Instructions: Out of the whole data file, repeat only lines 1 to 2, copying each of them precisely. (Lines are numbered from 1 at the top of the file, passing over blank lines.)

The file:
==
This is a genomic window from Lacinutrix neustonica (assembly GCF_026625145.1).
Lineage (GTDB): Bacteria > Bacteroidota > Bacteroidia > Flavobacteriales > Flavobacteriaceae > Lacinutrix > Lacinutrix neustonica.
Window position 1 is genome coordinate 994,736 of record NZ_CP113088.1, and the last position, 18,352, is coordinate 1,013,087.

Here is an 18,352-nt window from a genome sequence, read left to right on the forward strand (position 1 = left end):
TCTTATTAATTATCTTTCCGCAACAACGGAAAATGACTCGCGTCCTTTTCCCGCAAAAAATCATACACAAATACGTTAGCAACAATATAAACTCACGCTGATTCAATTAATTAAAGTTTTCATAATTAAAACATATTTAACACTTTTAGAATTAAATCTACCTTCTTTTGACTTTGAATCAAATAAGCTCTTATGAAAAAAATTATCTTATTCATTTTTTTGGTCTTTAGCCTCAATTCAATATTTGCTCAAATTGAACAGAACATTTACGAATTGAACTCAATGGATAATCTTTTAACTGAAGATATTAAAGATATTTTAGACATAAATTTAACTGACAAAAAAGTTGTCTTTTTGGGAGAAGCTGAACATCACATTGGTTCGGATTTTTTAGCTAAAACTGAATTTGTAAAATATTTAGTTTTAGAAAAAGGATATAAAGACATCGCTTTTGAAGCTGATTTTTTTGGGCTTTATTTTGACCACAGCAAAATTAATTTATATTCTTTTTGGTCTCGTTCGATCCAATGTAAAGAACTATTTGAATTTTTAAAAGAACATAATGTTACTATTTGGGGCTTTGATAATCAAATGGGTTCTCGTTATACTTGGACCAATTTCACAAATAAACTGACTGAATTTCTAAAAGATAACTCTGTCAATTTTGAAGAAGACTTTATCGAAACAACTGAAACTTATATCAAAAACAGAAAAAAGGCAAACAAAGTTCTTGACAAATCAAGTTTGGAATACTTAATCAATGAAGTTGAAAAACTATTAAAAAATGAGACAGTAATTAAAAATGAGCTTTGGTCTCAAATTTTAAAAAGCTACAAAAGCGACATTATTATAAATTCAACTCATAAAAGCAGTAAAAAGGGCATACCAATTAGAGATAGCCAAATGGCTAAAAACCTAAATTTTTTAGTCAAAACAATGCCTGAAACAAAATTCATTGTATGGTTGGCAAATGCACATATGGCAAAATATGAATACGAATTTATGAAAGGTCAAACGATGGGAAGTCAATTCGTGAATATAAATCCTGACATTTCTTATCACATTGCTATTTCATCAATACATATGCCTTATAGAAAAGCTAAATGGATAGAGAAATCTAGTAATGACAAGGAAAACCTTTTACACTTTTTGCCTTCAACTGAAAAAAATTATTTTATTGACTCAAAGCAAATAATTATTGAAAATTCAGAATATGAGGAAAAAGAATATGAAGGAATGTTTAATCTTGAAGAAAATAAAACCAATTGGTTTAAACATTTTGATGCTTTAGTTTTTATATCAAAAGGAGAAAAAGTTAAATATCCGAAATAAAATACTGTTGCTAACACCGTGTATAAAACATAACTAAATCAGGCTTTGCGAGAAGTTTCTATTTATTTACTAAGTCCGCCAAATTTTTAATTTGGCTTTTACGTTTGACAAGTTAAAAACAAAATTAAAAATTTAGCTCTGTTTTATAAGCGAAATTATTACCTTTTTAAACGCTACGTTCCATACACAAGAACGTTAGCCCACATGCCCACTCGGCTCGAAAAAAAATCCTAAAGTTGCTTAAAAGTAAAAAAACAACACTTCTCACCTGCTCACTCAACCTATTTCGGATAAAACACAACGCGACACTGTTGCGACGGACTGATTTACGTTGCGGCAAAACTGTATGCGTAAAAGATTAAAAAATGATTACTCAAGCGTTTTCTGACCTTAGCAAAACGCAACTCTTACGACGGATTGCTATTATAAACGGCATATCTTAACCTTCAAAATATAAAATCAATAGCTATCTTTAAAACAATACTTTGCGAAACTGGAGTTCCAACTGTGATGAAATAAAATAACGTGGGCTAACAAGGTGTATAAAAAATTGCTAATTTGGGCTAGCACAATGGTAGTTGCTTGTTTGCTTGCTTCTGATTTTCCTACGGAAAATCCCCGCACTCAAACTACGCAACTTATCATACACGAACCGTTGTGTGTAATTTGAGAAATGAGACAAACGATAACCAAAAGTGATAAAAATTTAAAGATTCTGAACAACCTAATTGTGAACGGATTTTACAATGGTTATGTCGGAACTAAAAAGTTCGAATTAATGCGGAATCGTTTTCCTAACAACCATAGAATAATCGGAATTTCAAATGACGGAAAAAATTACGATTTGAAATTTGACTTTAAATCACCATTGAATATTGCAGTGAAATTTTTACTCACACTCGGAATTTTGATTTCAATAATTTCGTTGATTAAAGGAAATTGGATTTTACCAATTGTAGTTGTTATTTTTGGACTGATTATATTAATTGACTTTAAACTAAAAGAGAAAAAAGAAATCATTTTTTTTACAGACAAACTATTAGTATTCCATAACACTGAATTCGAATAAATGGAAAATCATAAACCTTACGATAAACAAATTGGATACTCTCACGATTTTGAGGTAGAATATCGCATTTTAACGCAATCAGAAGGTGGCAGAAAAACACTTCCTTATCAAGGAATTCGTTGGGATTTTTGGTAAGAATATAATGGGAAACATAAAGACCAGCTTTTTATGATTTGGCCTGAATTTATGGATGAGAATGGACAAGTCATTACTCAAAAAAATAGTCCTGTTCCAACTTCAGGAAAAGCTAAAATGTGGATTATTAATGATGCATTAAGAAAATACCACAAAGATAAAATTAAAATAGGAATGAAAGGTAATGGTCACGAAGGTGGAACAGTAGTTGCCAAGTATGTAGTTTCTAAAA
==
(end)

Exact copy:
This is a genomic window from Lacinutrix neustonica (assembly GCF_026625145.1).
Lineage (GTDB): Bacteria > Bacteroidota > Bacteroidia > Flavobacteriales > Flavobacteriaceae > Lacinutrix > Lacinutrix neustonica.